A quick-moving catastrophic storm late Friday night knocked Amazon.com's (Nasdaq: AMZN) cloud-computing platform temporarily offline and brought down with it several of Amazon Web Services' (AWS) marquee customers' public-facing websites.
Downed by inclement weather was AWS's vaunted Elastic Compute Cloud (EC2) server, which remotely hosts the websites of movie-streamer Netflix (Nasdaq: NFLX), cloud platform-as-a-service Heroku, photo-sharing service Instagram, and the social-networking site Pinterest, among other online services that similarly rest on Amazon's digital infrastructure.
Friday's massive content-delivery failures resulted from a two-hour tornado-like storm that ripped through the nation's capital and northern Virginia, a hub for Amazon's cloud-computing business.
IT industry observers, in the day since the AWS outage, have raised questions about AWS, particularly its market position.
That other cloud services hosted in the same area remained unscathed by the storm raises questions about whether Amazon is "suffering architectural glitches that go beyond acts of God," GigaOM's Barb Darrow wrote this weekend.
"The fact that Amazon, like any other data center-dependent business is not bulletproof also raises questions about why its customers don't pursue a multi-cloud strategy or, if they're going to rely solely on Amazon, why they put so much of their workload in one geography--a practice Amazon itself advises against," Darrow wrote. "Of course, it isn't good practice for any vendor to blame snafus on its customers."
To PolicyMic editor Alex Marin, the AWS crash begs the question: "Isn't Facebook supposed to host or at least provide a more secure server for the company that it spent so much money in?"
In a column published Saturday afternoon, Marin wrote: "The episode highlights an unsettling trend in a tech sector that is becoming increasingly divided, with titans such as Facebook and Amazon--the tech equivalents of the "too big to fail" banks--on one side; and a string of innovative but smaller tech start ups (Instagram, Pinterest) that are trying to grow in a highly competitive tech sector on the other."
EverythingPR's Tavis Hampton had this take, from a public-relations angle: "The days of housing their own web infrastructure are over for many web companies, and that means the likelihood of larger chunks of the web going offline simultaneously could increase."
Seattle-based Amazon said that Friday night's storm took out backup generators after disrupting the data center's primary power service. Amid a brutal heat-wave, the the Mid-Atlantic derecho--packing violent winds that reached 80 mph in the region--left millions of people across the eastern United States without power.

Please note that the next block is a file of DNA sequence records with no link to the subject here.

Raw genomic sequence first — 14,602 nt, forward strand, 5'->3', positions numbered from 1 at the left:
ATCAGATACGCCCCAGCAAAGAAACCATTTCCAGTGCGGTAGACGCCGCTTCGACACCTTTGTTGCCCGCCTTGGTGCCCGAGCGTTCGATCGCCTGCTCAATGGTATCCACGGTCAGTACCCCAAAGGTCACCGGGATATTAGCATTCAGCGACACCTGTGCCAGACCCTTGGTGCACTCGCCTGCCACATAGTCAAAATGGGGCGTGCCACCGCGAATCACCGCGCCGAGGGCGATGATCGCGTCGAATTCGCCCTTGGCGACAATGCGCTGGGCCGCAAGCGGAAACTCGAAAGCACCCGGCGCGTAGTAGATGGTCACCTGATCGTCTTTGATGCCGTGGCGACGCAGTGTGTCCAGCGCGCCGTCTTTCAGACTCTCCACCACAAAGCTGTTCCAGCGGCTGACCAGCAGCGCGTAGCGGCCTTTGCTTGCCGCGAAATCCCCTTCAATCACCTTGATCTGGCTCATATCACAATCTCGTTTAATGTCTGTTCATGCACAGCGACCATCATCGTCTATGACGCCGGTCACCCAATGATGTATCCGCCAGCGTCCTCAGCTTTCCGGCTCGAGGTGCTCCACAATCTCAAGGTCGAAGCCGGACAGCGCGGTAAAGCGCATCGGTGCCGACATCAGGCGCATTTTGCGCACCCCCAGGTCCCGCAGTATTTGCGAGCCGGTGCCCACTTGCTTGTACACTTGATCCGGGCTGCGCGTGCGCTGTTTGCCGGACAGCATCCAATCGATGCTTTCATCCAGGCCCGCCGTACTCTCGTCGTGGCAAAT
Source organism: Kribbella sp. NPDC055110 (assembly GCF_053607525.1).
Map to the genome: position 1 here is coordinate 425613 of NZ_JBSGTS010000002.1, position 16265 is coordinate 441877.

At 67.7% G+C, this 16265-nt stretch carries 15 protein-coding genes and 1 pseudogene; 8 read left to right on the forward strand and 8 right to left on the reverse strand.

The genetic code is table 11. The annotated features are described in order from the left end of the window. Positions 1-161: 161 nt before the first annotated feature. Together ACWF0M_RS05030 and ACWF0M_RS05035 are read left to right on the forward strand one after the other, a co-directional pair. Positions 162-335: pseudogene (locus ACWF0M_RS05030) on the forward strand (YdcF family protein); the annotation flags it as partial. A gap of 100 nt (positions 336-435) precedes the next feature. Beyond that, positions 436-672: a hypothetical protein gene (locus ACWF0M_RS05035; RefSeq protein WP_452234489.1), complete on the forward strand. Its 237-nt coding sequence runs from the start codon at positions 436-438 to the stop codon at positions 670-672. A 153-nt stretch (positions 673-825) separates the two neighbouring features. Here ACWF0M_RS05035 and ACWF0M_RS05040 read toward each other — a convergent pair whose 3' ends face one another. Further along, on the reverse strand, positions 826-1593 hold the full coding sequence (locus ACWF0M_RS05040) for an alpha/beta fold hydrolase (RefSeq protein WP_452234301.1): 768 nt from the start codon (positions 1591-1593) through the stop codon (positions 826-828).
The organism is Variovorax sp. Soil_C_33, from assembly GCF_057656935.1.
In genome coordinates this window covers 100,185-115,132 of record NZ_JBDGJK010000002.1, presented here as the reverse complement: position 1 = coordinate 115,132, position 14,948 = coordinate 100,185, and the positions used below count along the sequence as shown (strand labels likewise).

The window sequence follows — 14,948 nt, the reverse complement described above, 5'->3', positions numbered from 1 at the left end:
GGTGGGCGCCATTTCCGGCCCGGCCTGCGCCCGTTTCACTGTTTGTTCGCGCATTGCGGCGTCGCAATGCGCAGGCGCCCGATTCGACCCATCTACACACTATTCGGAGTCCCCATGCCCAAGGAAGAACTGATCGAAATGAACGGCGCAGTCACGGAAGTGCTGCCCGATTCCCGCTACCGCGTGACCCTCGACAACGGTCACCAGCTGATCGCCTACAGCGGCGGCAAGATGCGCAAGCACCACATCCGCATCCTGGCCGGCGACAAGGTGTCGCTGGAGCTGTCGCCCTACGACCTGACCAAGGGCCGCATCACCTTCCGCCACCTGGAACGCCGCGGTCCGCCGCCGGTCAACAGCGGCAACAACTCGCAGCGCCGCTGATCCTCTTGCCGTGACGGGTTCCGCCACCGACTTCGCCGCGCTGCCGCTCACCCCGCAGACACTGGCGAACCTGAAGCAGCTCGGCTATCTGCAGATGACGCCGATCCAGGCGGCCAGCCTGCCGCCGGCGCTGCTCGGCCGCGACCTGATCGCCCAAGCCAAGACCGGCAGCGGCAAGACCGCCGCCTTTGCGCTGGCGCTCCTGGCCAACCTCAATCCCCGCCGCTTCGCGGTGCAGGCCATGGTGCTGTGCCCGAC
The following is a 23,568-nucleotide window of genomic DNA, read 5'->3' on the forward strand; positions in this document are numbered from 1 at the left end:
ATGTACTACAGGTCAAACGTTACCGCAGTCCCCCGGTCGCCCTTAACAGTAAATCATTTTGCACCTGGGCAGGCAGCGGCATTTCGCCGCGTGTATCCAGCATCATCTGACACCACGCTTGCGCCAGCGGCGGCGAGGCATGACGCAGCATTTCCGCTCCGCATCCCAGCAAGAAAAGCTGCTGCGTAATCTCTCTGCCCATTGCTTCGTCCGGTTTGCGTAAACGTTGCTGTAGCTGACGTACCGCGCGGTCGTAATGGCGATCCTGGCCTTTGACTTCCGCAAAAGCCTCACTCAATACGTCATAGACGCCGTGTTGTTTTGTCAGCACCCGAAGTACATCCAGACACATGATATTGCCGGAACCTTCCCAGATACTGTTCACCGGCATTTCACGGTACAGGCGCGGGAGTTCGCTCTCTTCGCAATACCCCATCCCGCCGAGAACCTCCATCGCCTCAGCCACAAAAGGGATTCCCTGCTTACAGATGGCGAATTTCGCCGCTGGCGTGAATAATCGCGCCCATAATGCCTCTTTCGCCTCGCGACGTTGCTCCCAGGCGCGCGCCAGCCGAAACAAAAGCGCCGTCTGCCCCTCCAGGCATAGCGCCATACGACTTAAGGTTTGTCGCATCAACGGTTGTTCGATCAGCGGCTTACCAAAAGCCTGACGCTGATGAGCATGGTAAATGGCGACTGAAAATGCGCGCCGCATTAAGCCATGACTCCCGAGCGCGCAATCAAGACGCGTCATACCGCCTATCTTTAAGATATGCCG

According to the AWS Service Health Dashboard, the EC2 cloud began experiencing connectivity issues at 8:21 p.m. PT. By 8:40 p.m., Amazon reported "a large number of instances in a single availability zone" had lost power.
At roughly 11:10 p.m. EST, the sites at Amazon's US-East-1 data center in Ashburn, Va., crashed. Netflix was offline until about 1:15 a.m. Pinterest remained down until 1:50 a.m. As of Saturday afternoon, Heroku reported problems with some databases.
By late Saturday morning, Amazon said some of its hosted sites were back online. "We are continuing our recovery efforts for the remaining EC2 instances," the company wrote on its status blog. At 4:43 p.m., Amazon said EC2 "is now operating normally. We will post back here with an update once we have details on the root cause analysis."
Companies affected by the AWS failure used Twitter to keep their consumers updated.
Los Gatos, Calif.-based Netflix wrote Friday at 8:50 p.m. to its more than 23,000 @Netflixhelps followers: "We're aware that some members are experiencing issues streaming movies and TV shows. We're working to resolve the problem."
Instagram, owned by Facebook (Nasdaq: FB), on Saturday tweeted to its over 6 million @Instagram followers: "Due to severe electrical storms, our host had a power outage, no data is lost – we've been working through the night to restore service."
This was not AWS's first outage. Friday's incident came just two weeks after Amazon had a six-hour outage related to its EC2 and Relational Database Service (RDS) service. In April 2001, over 100 sites--including social-networking sites Foursquare and Hootsuite, and social-news site Reddit --were affected by a four-day software-related failure.
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